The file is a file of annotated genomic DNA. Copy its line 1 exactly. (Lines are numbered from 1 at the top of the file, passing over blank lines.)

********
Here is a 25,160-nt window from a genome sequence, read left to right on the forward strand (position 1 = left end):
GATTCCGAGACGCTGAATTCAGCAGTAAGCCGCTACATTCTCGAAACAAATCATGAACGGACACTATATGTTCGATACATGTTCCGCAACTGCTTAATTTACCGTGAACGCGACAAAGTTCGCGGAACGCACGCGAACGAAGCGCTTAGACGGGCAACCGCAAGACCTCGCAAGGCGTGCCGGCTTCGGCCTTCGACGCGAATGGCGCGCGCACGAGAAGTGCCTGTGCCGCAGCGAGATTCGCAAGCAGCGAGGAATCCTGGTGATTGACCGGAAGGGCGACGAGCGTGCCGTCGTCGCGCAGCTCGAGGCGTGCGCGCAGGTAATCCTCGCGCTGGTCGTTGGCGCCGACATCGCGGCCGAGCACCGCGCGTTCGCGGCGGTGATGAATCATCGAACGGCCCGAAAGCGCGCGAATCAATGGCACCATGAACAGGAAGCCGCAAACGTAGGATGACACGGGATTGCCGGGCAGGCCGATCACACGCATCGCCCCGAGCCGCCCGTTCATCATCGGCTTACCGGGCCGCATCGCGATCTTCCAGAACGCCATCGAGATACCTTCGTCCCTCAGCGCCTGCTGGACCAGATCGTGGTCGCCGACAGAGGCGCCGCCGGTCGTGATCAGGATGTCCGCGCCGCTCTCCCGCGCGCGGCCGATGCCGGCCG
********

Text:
Here is a 25,160-nt window from a genome sequence, read left to right on the forward strand (position 1 = left end):